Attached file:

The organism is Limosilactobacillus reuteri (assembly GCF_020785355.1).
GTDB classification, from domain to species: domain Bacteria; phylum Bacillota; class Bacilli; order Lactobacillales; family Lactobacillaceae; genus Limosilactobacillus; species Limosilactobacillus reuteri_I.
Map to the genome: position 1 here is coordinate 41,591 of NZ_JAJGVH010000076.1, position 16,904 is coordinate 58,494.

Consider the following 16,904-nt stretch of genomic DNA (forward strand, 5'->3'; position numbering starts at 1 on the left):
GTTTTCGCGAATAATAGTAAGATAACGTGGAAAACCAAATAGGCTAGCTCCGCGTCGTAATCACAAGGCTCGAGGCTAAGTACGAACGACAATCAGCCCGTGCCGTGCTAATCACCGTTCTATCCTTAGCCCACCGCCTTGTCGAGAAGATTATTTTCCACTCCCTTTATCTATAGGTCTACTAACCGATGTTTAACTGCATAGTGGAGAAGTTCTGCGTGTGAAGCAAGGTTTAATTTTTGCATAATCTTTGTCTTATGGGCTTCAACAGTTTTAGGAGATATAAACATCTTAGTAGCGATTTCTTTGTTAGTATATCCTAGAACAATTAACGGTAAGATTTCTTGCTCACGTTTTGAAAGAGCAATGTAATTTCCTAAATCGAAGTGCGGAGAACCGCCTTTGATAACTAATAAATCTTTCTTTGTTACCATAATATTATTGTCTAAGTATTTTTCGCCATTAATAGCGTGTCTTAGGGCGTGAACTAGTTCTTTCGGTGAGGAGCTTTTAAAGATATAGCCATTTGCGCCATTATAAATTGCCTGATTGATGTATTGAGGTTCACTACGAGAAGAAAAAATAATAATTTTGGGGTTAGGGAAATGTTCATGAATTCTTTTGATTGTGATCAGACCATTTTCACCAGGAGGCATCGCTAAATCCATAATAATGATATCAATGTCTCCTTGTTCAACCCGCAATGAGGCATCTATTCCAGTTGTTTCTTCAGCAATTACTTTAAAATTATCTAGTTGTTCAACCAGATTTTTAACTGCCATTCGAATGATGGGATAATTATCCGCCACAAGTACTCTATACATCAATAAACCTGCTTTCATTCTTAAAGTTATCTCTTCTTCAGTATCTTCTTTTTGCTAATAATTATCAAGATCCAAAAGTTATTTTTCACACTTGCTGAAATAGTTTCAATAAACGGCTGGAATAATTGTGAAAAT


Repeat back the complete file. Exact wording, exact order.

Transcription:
The organism is Limosilactobacillus reuteri (assembly GCF_020785355.1).
GTDB classification, from domain to species: domain Bacteria; phylum Bacillota; class Bacilli; order Lactobacillales; family Lactobacillaceae; genus Limosilactobacillus; species Limosilactobacillus reuteri_I.
Map to the genome: position 1 here is coordinate 41,591 of NZ_JAJGVH010000076.1, position 16,904 is coordinate 58,494.

Consider the following 16,904-nt stretch of genomic DNA (forward strand, 5'->3'; position numbering starts at 1 on the left):
GTTTTCGCGAATAATAGTAAGATAACGTGGAAAACCAAATAGGCTAGCTCCGCGTCGTAATCACAAGGCTCGAGGCTAAGTACGAACGACAATCAGCCCGTGCCGTGCTAATCACCGTTCTATCCTTAGCCCACCGCCTTGTCGAGAAGATTATTTTCCACTCCCTTTATCTATAGGTCTACTAACCGATGTTTAACTGCATAGTGGAGAAGTTCTGCGTGTGAAGCAAGGTTTAATTTTTGCATAATCTTTGTCTTATGGGCTTCAACAGTTTTAGGAGATATAAACATCTTAGTAGCGATTTCTTTGTTAGTATATCCTAGAACAATTAACGGTAAGATTTCTTGCTCACGTTTTGAAAGAGCAATGTAATTTCCTAAATCGAAGTGCGGAGAACCGCCTTTGATAACTAATAAATCTTTCTTTGTTACCATAATATTATTGTCTAAGTATTTTTCGCCATTAATAGCGTGTCTTAGGGCGTGAACTAGTTCTTTCGGTGAGGAGCTTTTAAAGATATAGCCATTTGCGCCATTATAAATTGCCTGATTGATGTATTGAGGTTCACTACGAGAAGAAAAAATAATAATTTTGGGGTTAGGGAAATGTTCATGAATTCTTTTGATTGTGATCAGACCATTTTCACCAGGAGGCATCGCTAAATCCATAATAATGATATCAATGTCTCCTTGTTCAACCCGCAATGAGGCATCTATTCCAGTTGTTTCTTCAGCAATTACTTTAAAATTATCTAGTTGTTCAACCAGATTTTTAACTGCCATTCGAATGATGGGATAATTATCCGCCACAAGTACTCTATACATCAATAAACCTGCTTTCATTCTTAAAGTTATCTCTTCTTCAGTATCTTCTTTTTGCTAATAATTATCAAGATCCAAAAGTTATTTTTCACACTTGCTGAAATAGTTTCAATAAACGGCTGGAATAATTGTGAAAAT